Everts has made important contributions to identifying the molecules secreted by the parasitic worm Schistosoma that the immune system recognizes to trigger a Type 2 immune response. In addition, he has shown how this exactly works at the molecular level. Also on the host side, studies by Everts have provided new insights. For example, he discovered which immune cells recognize these worms and trigger the Type 2 immune response, but he also identified cells that counteract this response. In these studies he made use of in vitro cell cultures, animal models as well as field studies. With these insights, Everts hopes to find new leads to modulate Type 2 immune responses, which may be relevant not only for drug development against parasitic worm infections, but also for allergies that are characterized by the same type of immune response.
In his current research, Everts focuses, among other things, on identifying the metabolic pathways that immune cells use to mount Type 2 and regulatory immune responses. In recent years it has become clear that how immune cells function is largely determined by their metabolic properties. By inhibiting or enhancing certain metabolic processes in immune cells associated with Type 2 or regulatory immune responses, Everts hopes to be able to direct these immune responses. This could hold promise as a new therapeutic strategy to treat inflammatory diseases in which this types of immune responses are not working properly anymore
Due to the global COVID-19 (Coronavirus) pandemic, the annual BSPP scientific meeting will be canceled. We are currently looking into alternative meeting dates later during the year.
The Belgian Society for Parasitology & Protistology is holding its annual scientific meeting on the 20th of March 2020 at the University of Antwerp, city campus: “klooster van de Grauwzusters”. For more information about registration and abstract submission please visit the website here.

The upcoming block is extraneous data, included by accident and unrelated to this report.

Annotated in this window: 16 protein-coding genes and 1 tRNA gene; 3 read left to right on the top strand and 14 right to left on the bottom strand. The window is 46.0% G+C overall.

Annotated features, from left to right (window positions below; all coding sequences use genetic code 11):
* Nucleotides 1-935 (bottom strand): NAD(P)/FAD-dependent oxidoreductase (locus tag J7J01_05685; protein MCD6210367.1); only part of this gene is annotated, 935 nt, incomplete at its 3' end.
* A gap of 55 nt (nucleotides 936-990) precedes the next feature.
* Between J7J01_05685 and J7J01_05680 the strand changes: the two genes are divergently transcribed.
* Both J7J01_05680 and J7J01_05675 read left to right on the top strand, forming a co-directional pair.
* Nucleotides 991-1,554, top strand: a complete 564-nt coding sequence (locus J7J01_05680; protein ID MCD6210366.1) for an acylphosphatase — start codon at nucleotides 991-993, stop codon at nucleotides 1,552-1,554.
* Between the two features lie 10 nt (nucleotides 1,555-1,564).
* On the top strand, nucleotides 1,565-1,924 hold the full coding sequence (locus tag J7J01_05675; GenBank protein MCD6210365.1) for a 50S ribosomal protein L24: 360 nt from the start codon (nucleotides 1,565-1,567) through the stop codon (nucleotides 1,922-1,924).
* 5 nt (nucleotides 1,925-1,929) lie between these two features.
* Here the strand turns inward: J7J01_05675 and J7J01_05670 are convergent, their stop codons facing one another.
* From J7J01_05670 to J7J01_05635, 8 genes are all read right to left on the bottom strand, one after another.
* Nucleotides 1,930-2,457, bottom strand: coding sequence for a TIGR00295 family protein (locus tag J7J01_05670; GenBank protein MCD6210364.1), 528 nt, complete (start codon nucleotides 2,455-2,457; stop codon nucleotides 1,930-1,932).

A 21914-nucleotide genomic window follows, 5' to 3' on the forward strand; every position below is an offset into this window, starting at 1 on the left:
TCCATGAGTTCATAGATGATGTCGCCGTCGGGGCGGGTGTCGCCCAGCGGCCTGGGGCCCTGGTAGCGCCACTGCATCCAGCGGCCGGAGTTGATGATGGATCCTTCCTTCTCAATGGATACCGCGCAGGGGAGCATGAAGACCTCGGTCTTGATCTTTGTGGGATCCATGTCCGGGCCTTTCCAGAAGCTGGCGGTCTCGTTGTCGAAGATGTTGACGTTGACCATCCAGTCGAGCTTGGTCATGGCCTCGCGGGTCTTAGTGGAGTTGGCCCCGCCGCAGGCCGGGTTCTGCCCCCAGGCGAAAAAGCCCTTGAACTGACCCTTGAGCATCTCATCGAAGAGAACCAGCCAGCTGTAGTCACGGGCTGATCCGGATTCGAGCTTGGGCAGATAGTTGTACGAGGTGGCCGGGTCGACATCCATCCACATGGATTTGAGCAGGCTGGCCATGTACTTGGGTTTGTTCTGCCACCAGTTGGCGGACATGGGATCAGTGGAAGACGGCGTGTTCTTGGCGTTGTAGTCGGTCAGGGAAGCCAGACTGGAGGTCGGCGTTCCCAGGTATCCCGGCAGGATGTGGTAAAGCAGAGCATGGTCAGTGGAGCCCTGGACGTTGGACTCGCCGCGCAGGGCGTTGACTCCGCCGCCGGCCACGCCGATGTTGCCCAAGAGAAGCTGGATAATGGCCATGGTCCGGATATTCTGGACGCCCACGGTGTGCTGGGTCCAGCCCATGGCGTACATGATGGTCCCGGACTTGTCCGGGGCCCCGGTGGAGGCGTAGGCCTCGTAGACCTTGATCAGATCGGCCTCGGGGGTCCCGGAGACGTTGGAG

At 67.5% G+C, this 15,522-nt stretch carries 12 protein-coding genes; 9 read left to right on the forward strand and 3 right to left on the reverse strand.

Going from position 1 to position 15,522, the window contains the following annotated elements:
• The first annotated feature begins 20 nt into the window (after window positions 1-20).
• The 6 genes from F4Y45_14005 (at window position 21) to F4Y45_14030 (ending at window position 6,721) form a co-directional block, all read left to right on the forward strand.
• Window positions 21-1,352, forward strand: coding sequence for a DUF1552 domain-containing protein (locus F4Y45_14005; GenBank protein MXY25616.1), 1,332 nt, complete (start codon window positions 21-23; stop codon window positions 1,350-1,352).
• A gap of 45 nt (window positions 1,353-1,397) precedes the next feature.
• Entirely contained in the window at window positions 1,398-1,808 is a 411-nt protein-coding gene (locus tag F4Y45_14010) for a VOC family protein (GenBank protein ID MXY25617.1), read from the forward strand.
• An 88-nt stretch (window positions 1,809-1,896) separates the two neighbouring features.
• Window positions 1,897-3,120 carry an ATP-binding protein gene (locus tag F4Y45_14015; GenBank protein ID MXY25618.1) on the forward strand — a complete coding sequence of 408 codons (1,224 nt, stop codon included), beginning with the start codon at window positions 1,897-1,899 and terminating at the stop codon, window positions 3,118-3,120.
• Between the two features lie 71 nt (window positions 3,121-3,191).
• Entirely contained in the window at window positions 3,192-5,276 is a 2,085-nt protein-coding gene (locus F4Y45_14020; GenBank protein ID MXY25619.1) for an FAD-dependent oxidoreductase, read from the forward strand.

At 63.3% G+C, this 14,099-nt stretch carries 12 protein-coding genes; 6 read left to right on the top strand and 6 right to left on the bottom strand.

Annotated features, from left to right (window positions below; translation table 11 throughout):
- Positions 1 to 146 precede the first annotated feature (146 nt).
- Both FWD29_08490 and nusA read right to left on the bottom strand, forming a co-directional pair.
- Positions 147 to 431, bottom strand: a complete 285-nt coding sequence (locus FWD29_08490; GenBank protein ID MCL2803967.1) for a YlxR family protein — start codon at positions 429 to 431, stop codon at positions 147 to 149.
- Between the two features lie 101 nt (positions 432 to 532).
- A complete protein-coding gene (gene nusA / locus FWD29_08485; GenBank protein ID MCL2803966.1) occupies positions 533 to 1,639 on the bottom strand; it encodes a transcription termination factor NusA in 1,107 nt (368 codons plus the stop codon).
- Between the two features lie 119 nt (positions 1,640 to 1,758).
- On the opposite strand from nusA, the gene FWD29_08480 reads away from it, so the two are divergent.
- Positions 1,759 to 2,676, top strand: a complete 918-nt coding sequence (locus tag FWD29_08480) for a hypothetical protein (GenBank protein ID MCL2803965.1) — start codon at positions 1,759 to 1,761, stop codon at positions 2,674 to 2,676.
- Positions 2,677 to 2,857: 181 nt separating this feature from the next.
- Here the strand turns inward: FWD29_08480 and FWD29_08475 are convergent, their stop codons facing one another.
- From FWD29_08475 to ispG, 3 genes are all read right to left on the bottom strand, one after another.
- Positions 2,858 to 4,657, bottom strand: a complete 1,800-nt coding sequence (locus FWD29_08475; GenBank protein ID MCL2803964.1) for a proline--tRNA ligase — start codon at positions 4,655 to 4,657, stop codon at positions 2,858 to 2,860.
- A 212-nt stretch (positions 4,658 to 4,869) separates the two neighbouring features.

Infectious disease modeller Luc Coffeng of the Erasmus MC University Medical Center Rotterdam has been awarded the Boehringer-Ingelheim Award for his research on neglected tropical diseases. Coffeng works on mathematical models that inform public health policy in resource-limited settings, as well as the optimal design of field studies and clinical studies.
Neglected tropical diseases (NTDs) are a group of tropical infectious diseases that affect over one billion people globally and are mostly prevalent among the poorest of the poor, among whom they perpetuate a cycle of disease and poverty. The research performed by Coffeng aims to inform public health policy on how NTDs can be best controlled or eliminated in resource-limited settings. For instance, his work on intestinal worm infections and visceral leishmaniasis has contributed toward the formulation of new World Health Organisation targets and guidelines for control of these infections by 2030.